I’m going to share a story with you. It’s a story that will remind you that as much as things change, the more they stay the same.
Earlier in my career I worked for a networking leader whose logo is modeled after the Golden Gate Bridge. One day my business unit GM stopped me in the parking lot as I was making my way into the office. He had a last minute ask. As he placed a thumb drive in my hand, he told me there was a US Government Customer Advisory Board he needed me to present to down the street in the main ballroom of the Marriott Hotel.
Now how last minute was this ask? The presentation started in 15 min.
I raced down the street and made it into the ballroom in time. In front of me was a horseshoe style table and chair setup, with ~20 networking and IT leaders from across the US Government, from the Social Security Administration, Health and Human Services, Transportation, and more. Next to me was a laptop, and a projection unit to display my mystery slides on the big screen behind me.
Now I’m not a stranger to giving presentations, but this is the first time I’ve ever gone in cold. I’m used to knowing my deck and using my deck to tell a story. With the slides a complete mystery, I’ll admit it, I was a bit anxious about what I was about to present.
Little did I know then, but I was about to embark on one of the most memorable moments of my career.
I got through the cover slide with ease…I introduced myself, got a better sense of my audience, and introduced my topic. It was time to dive into the content. I hit the right arrow key to advance to slide 2.
Oh boy, was slide 2 a doozy. On the screen behind me was a multi-layer architecture depicting the value of a model-driven network abstraction layer. This layer was core to a series of network management and monitoring offerings we were looking to bring to market. Lots of layers to explain. Lots of terminology to give context to. Lots of lost eyes in the audience.
But it wasn’t just lots of lost eyes, it was all of them in the room. In less than 3 minutes into my 45-minute slot I had lost the room, and I had no clue what slides were next.
Then I remembered a PowerPoint training class I had taken a few years earlier. Think about it for a second. When you are presenting to a live audience are they looking at you with lost eyes or looking at the screen with lost eyes? Of course, it’s the screen. Their eyes were fixated on it, trying to figure out the layers, trying to figure out all terminology and what it could mean for how they built and operated their networks. I needed to bring the attention back to me vs the confusing slide behind me.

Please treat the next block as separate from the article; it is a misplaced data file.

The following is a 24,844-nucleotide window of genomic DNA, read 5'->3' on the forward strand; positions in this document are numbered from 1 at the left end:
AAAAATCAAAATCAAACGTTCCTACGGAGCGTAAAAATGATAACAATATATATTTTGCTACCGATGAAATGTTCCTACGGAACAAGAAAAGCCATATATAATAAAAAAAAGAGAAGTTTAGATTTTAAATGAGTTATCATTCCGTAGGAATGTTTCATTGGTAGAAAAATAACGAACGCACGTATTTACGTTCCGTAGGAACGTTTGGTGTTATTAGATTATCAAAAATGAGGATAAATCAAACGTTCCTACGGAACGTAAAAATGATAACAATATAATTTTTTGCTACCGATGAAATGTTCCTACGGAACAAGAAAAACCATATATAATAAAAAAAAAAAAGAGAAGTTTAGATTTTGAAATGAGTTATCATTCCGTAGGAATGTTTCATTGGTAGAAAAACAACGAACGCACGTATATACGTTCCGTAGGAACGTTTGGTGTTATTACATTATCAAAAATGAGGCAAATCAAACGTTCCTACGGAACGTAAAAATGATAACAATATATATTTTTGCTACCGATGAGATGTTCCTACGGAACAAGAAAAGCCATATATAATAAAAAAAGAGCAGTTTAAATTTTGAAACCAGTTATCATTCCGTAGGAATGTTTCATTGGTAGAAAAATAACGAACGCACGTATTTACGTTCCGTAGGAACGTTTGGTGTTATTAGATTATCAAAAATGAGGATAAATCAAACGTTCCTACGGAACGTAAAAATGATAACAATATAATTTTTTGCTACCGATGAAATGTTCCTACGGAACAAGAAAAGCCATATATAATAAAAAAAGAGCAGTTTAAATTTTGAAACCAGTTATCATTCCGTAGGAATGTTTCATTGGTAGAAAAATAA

I reached down to the laptop and pressed the “B” key. When you press the “B” key when a projecting a PowerPoint slide, it blacks out the screen. Within a second, all the lost eyes that were staring at the screen immediately shifted to me. This was my chance to win the room back.
I quickly admitted the slide I had up was complex. I decided to turn the rest of the 42 minutes into a group discussion using a simple question:
“What’s your favorite network management application and why?”
The first person to raise their hand was the Director of Network Operations from the Social Security Administration. He said, “My favorite network management app actually comes from your team. It’s a device fault monitoring app. When this app tells me my edge router is having an issue, I can trust there’s an issue that I need to look into further.”
He continued, “And I trust the data that comes from this system so much, that I share this data with other applications in our IT system management tool set. I know my entire operations and engineering team is going to be making decisions based that same set of trusted data…for me and my team, that level of consistency is huge.”
That story spurred a series of active conversations about the plusses and minuses of different network management applications – easily filling my time slot – but more importantly the audience left with a better sense of what makes one network management application better than another and why.
Now let’s fast forward to just the other day.
I was in a virtual meeting with a handful of users of IBM SevOne Network Performance Management (NPM). I decided to kickoff the call asking these users the same question.
The first user to speak up gave nearly the answer as my audience member did years earlier. But in this instance they were describing the value of the machine-learning based alerts from SevOne NPM:
“The network my team and I are responsible for has tens of thousands of devices. There’s no way we can keep our eyes on all these devices. SevOne NPM has allowed us to shift from trying to watch everything to being exception-based. SevOne NPM continuously monitors and analyzes network performance data from across our entire network. When a data point falls outside of our historical baseline for that device, we get notified that network performance is not normal. Our team trusts the baseline data so much, that we automatically open trouble tickets to begin our troubleshooting process.”
Turns out the old line is still true. The more things change, the more they stay them same.
If you want to learn more about how the machine-learning driven baselines of SevOne NPM can help transform your network operations and engineering processes, reach out to us at: https://www.ibm.com/products/sevone-network-performance-management